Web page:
GIS and Obesity

Obesity has become a major health problem for advanced and developing economies. Lifestyles affected by modern work, living, and eating habits have begun to affect people at different stages in life, where obesity is now commonly seen at most stages in life.

In large part, the structure and way our urban settings have been constructed often influence obesity, where simple activities such as walking have ben discouraged in some areas. GIS has been used to measure the built environment and its relationship to obesity. Issues of connectivity of street plans, walkability, accessibility of shopping and food stores, and activity space for daily routines are all factors that influence how people use their surrounding urban environment.[1] Neighborhoods that are more walkable and have relatively healthy food options within walking distances have been shown to be among the best environments for lower obesity rates.[2] Across US counties, geographic weighted regression has shown strong negative correlations between walk score and street connectivity with obesity and poverty rates. In other words, as obesity and poverty increase, then it is more likely those neighborhoods are likely to be less walkable and less connected to shopping or other relevant services.[3]

Integrating multiple factors of physical activity, such as walkability, and diet determinants in types of food stores available have also been conducted to create a health index. The use of kernel density estimation by indexing and integrating the multiple measures allow them to be combined and used together to measure these combined measures in their relationship to health. Using this approach, it was found that health food stores often closely cluster together, forming neighborhood islands, where also healthy food stores cluster closely to walkable and more frequently cycled areas in Spain.[4] In effect, these studies show that GIS techniques can be useful to demonstrate areas that are likely to have higher obesity rates, while also providing assessment that can be used by policymakers in addressing health needs and improving the build environment.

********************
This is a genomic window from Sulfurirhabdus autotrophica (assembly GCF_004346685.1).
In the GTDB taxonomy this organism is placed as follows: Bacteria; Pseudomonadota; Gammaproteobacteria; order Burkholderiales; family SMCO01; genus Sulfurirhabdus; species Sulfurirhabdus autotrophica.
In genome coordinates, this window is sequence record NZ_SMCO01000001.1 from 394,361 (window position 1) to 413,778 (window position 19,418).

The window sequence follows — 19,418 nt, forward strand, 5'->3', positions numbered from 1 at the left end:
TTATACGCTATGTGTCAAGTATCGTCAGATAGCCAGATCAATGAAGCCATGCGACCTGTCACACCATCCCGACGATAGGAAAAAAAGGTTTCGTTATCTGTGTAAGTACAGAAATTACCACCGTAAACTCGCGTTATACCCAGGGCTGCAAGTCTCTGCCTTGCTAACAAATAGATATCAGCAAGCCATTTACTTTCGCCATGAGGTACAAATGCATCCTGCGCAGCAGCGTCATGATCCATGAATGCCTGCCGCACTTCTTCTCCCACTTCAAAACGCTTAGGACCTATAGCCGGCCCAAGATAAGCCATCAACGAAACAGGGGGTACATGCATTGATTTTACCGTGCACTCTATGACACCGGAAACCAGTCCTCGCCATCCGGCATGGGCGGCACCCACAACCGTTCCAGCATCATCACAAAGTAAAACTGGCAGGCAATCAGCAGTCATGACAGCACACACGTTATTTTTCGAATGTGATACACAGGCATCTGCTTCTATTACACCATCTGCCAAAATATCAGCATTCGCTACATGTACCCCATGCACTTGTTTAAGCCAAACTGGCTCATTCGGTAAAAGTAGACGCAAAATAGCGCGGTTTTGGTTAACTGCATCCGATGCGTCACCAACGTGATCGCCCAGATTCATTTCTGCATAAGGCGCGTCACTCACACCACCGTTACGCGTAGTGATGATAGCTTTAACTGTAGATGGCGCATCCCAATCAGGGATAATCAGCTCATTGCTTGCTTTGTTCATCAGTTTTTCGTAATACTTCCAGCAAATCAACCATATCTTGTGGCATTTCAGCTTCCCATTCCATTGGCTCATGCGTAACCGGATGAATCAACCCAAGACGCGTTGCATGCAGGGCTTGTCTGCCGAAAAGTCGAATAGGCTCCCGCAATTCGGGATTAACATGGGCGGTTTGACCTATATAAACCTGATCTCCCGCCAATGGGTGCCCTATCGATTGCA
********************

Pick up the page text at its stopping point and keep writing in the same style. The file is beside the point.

Deriving healthy food and walkability surface maps. From: Alba et. al, 2016.

Deriving healthy food and walkability surface maps. From: Alba et. al, 2016.

References

[1] For more on related concepts of the built environment and obesity, see:  Thornton, Lukar E, Jamie R Pearce, and Anne M Kavanagh. 2011. “Using Geographic Information Systems (GIS) to Assess the Role of the Built Environment in Influencing Obesity: A Glossary.” International Journal of Behavioral Nutrition and Physical Activity 8 (1): 71. doi:10.1186/1479-5868-8-71.

[2] For more on the relationship between walkability and location of healthy food stores, see:  Mujahid, M. S., A. V. D. Roux, M. Shen, D. Gowda, B. Sanchez, S. Shea, D. R. Jacobs, and S. A. Jackson. 2008. “Relation between Neighborhood Environments and Obesity in the Multi-Ethnic Study of Atherosclerosis.” American Journal of Epidemiology 167 (11): 1349–57. doi:10.1093/aje/kwn047.

[3] For more on the relationship between walkability and obesity and poverty, see:  Xu, Yanqing, and Lei Wang. 2015. “GIS-Based Analysis of Obesity and the Built Environment in the US.” Cartography and Geographic Information Science 42 (1): 9–21. doi:10.1080/15230406.2014.965748.

[4] For more on using kernel density estimates for forming a health index score, see:  Cebrecos, Alba, Julia Díez, Pedro Gullón, Usama Bilal, Manuel Franco, and Francisco Escobar. 2016. “Characterizing Physical Activity and Food Urban Environments: A GIS-Based Multicomponent Proposal.” International Journal of Health Geographics 15 (1). doi:10.1186/s12942-016-0065-5.

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